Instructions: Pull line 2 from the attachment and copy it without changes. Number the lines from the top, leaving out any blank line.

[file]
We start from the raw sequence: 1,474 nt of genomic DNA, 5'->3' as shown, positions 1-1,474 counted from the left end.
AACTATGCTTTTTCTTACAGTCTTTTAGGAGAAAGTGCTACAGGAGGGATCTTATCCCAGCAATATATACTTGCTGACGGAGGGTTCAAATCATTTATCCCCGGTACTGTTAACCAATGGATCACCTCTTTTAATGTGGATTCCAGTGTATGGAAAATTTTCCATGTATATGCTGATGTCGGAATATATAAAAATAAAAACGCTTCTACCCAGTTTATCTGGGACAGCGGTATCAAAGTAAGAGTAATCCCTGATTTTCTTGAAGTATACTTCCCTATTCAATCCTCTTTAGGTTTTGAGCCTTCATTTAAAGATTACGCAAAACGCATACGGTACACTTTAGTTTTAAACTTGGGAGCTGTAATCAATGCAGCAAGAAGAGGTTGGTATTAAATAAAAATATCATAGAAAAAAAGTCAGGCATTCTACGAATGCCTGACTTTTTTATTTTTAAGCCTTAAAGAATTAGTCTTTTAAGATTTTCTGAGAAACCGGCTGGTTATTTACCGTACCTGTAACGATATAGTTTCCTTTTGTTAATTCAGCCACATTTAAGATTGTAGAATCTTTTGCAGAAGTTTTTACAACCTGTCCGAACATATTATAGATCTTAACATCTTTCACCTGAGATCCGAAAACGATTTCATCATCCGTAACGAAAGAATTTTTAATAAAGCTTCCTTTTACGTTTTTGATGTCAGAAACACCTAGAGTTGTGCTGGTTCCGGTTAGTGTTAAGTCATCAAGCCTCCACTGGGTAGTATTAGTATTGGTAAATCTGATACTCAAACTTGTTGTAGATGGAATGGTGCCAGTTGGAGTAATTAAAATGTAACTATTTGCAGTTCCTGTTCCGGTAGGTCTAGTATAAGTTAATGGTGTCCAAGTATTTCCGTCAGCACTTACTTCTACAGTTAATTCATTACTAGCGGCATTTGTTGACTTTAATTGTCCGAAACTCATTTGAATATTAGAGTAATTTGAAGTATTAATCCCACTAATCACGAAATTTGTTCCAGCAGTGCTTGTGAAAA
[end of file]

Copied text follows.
AACTATGCTTTTTCTTACAGTCTTTTAGGAGAAAGTGCTACAGGAGGGATCTTATCCCAGCAATATATACTTGCTGACGGAGGGTTCAAATCATTTATCCCCGGTACTGTTAACCAATGGATCACCTCTTTTAATGTGGATTCCAGTGTATGGAAAATTTTCCATGTATATGCTGATGTCGGAATATATAAAAATAAAAACGCTTCTACCCAGTTTATCTGGGACAGCGGTATCAAAGTAAGAGTAATCCCTGATTTTCTTGAAGTATACTTCCCTATTCAATCCTCTTTAGGTTTTGAGCCTTCATTTAAAGATTACGCAAAACGCATACGGTACACTTTAGTTTTAAACTTGGGAGCTGTAATCAATGCAGCAAGAAGAGGTTGGTATTAAATAAAAATATCATAGAAAAAAAGTCAGGCATTCTACGAATGCCTGACTTTTTTATTTTTAAGCCTTAAAGAATTAGTCTTTTAAGATTTTCTGAGAAACCGGCTGGTTATTTACCGTACCTGTAACGATATAGTTTCCTTTTGTTAATTCAGCCACATTTAAGATTGTAGAATCTTTTGCAGAAGTTTTTACAACCTGTCCGAACATATTATAGATCTTAACATCTTTCACCTGAGATCCGAAAACGATTTCATCATCCGTAACGAAAGAATTTTTAATAAAGCTTCCTTTTACGTTTTTGATGTCAGAAACACCTAGAGTTGTGCTGGTTCCGGTTAGTGTTAAGTCATCAAGCCTCCACTGGGTAGTATTAGTATTGGTAAATCTGATACTCAAACTTGTTGTAGATGGAATGGTGCCAGTTGGAGTAATTAAAATGTAACTATTTGCAGTTCCTGTTCCGGTAGGTCTAGTATAAGTTAATGGTGTCCAAGTATTTCCGTCAGCACTTACTTCTACAGTTAATTCATTACTAGCGGCATTTGTTGACTTTAATTGTCCGAAACTCATTTGAATATTAGAGTAATTTGAAGTATTAATCCCACTAATCACGAAATTTGTTCCAGCAGTGCTTGTGAAAA